The survey was carried out online by YouGov, who interviewed a total of 5,086 adults between 4-9 January 2013. The figures have been weighted and are representative of all UK adults (aged 18+).

Investors get more tax savvy with their money

Strategies to save tax and invest more tax-efficiently in 2013/14

Taxation can be a complicated area of personal finance and you can easily miss opportunities to reduce the amount of tax you pay, or save and invest tax-efficiently. Your job, your savings and your familyís circumstances can all have an impact on the amount of income tax you pay each year.

A s taxation rules change it’s important to take professional advice to ensure you do not pay more than you have to, so that you can enjoy more money as a family.

Individual Savings Accounts (ISAs)
This 2013/14 tax year you can invest up to £11,520 in Cash and Stocks & Shares ISAs (the tax year runs from 6 April 2013 to 5 April 2014). You can invest the full amount (up to £11,520) in a Stocks & Shares ISA or up to £5,760 in a Cash ISA with the balance (within your overall limit) in a Stocks & Shares ISA.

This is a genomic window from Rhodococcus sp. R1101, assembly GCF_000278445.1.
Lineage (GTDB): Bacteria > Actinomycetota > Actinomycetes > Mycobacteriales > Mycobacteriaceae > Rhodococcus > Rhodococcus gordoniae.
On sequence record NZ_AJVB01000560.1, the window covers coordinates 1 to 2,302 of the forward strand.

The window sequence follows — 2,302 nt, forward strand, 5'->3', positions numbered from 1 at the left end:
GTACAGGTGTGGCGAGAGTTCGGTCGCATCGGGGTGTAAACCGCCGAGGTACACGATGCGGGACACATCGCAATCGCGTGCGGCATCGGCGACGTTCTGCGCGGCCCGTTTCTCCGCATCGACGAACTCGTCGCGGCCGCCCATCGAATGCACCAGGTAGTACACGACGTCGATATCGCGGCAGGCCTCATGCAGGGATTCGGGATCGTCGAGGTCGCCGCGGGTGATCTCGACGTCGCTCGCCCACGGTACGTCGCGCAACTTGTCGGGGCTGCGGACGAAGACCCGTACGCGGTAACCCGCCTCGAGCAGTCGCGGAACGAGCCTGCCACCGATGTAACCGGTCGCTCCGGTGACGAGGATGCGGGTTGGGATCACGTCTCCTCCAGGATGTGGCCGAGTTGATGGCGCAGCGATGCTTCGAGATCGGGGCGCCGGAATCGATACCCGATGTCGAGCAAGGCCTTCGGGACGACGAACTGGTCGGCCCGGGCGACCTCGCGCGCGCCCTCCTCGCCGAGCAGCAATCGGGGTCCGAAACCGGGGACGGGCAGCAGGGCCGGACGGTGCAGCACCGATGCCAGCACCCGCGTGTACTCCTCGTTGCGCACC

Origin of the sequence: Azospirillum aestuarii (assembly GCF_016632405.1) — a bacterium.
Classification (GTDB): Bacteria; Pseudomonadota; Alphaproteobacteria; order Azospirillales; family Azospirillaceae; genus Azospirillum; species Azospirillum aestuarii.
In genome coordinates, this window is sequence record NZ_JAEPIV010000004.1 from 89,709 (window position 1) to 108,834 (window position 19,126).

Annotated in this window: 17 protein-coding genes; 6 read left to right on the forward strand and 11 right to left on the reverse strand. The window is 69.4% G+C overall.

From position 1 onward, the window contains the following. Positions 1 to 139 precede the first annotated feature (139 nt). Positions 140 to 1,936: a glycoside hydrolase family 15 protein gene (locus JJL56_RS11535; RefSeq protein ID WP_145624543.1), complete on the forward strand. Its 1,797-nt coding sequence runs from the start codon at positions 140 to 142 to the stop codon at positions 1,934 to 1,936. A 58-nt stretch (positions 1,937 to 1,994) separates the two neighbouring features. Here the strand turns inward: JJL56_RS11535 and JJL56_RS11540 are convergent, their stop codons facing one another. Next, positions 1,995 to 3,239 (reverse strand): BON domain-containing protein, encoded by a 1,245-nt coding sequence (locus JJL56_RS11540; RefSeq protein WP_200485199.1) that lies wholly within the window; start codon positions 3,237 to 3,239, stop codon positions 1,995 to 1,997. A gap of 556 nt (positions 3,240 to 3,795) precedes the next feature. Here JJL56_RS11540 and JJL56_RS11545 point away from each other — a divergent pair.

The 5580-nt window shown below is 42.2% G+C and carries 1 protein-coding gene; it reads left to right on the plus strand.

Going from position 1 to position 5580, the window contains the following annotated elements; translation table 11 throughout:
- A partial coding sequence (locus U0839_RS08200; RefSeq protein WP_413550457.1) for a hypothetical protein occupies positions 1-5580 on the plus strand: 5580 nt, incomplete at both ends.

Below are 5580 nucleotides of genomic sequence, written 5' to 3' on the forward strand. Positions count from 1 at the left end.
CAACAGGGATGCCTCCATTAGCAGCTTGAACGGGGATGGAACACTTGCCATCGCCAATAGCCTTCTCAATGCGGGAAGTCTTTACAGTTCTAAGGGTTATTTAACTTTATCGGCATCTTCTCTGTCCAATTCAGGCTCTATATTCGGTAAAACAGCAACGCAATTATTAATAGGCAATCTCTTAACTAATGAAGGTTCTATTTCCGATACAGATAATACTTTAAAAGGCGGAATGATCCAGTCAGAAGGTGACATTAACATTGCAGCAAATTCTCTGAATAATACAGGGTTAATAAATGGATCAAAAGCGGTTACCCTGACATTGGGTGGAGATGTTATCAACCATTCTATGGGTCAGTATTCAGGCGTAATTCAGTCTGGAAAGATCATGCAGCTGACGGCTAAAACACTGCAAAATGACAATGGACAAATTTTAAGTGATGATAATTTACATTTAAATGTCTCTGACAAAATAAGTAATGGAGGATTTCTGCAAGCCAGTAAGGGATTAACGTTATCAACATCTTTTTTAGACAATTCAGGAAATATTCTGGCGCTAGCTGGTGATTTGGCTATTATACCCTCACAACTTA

There is no capital gains tax and no further income tax to pay within an ISA. If you are married (or in a registered civil partnership), ensure that you both consider using your ISA allowances. Even if one of you is a non-taxpayer it still often makes sense to make use of this spouse’s ISA.

Junior ISA
For eligible children, this tax year you can invest up to £3,720 in a Cash or Stocks & Shares Junior ISA (the tax year runs from 6 April 2013 to 5 April 2014). Those children with a Child Trust Fund (born 1 September 2002 to 2 January 2011) are not eligible for a Junior ISA and these accounts can also be topped up to £3,720 a year (a Child Trust Fund year runs from the child’s birthday, not the tax year).

There has been a considerable simplification of the contribution rules in recent years. The Annual Allowance, the upper cap on total contributions that can be made to your pensions in one year and benefit from tax relief, is £50,000 for 2013/14 and will reduce to £40,000 from April 2014.